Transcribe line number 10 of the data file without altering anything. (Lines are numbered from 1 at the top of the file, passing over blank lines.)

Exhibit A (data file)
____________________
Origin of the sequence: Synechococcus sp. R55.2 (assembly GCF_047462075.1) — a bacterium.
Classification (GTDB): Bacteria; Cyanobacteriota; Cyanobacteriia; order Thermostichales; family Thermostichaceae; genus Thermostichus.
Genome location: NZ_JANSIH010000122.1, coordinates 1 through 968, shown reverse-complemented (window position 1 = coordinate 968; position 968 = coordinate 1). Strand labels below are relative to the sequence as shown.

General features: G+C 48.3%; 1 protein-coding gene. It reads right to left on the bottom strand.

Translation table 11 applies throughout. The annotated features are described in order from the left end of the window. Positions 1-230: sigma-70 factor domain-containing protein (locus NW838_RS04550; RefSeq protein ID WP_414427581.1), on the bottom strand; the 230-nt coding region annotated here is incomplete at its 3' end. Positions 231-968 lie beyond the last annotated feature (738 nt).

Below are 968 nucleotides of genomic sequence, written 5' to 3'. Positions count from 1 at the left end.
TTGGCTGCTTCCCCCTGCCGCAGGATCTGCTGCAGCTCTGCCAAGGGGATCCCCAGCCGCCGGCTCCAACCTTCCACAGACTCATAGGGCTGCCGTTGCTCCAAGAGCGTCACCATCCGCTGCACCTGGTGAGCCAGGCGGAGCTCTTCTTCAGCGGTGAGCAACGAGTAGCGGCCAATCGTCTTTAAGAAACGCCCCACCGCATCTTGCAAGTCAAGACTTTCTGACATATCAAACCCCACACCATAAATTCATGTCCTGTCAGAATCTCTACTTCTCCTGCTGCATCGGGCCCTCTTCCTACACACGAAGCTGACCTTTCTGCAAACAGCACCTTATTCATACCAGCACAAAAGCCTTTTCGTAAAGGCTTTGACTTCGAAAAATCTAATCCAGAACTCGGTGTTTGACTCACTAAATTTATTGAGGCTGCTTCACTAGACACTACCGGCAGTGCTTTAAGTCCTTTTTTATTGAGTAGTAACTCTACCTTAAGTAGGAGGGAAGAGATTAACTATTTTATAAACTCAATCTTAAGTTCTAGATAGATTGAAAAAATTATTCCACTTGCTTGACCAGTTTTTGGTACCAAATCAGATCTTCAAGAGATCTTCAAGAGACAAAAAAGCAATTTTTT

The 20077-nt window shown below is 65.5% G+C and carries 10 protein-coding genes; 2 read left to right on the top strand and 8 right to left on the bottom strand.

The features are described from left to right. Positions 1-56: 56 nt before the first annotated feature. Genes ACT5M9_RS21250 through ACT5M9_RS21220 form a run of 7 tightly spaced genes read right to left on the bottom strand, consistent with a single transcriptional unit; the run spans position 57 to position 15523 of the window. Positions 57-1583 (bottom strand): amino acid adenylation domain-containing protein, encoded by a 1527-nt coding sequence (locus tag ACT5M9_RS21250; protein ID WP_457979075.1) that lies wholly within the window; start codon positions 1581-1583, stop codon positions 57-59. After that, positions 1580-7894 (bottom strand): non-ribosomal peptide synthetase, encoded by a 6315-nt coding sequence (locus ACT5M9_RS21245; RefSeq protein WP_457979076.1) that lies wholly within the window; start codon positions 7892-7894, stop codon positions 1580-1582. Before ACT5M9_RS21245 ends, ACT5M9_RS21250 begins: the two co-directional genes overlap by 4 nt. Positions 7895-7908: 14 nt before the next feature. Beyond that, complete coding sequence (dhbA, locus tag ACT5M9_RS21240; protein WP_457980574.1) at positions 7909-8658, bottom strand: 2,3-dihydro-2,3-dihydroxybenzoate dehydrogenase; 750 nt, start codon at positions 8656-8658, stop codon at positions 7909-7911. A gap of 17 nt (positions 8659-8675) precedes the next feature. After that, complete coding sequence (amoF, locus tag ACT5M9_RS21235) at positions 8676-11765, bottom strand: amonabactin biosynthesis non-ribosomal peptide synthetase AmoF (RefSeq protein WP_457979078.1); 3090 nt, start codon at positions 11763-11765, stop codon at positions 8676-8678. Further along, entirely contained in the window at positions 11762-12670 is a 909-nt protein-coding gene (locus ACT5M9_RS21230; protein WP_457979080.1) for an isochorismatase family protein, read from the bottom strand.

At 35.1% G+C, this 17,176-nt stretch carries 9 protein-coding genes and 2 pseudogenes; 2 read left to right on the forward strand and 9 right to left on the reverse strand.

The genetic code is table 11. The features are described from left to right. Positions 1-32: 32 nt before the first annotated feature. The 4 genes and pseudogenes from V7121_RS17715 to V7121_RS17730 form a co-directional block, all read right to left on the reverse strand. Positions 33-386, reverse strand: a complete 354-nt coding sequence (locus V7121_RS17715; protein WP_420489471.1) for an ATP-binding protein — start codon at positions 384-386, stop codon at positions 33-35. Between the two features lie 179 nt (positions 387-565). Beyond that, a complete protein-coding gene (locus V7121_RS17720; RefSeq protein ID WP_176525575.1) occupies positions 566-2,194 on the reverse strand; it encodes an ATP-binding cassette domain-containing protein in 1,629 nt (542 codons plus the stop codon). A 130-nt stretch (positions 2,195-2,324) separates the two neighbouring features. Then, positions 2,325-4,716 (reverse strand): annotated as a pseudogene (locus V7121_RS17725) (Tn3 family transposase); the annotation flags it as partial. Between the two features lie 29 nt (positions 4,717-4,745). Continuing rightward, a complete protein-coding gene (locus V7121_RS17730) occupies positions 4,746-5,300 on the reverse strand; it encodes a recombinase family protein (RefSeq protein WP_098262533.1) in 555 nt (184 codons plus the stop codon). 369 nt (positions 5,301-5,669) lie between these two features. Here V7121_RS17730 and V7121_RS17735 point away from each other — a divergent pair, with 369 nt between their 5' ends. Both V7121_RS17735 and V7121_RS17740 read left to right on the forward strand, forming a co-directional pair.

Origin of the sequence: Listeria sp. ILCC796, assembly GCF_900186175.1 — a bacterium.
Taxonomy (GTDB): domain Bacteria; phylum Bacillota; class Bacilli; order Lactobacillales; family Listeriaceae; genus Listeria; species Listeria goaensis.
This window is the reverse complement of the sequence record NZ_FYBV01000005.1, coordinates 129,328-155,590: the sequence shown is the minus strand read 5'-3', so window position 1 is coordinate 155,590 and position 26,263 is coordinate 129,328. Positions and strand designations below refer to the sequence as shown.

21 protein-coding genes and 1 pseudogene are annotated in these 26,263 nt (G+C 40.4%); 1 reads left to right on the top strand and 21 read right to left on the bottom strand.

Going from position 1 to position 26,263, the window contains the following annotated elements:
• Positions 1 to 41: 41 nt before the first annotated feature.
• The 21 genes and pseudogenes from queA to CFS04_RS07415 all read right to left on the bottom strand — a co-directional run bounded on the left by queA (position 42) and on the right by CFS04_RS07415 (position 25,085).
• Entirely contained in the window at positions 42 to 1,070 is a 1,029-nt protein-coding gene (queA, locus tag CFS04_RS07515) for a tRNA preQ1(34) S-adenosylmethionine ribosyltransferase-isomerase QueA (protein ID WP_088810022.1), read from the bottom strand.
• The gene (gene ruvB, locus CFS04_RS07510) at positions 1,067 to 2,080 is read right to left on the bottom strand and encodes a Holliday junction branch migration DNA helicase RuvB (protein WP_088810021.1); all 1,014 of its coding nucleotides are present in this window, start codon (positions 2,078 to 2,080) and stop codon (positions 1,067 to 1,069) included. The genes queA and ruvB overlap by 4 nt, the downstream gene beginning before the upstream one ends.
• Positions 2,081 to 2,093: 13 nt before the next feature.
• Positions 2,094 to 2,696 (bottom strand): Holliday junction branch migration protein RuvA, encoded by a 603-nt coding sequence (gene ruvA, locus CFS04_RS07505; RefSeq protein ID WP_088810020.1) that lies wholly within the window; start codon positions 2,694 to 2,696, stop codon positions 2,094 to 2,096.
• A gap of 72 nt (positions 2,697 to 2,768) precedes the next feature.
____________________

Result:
At 35.1% G+C, this 17,176-nt stretch carries 9 protein-coding genes and 2 pseudogenes; 2 read left to right on the forward strand and 9 right to left on the reverse strand.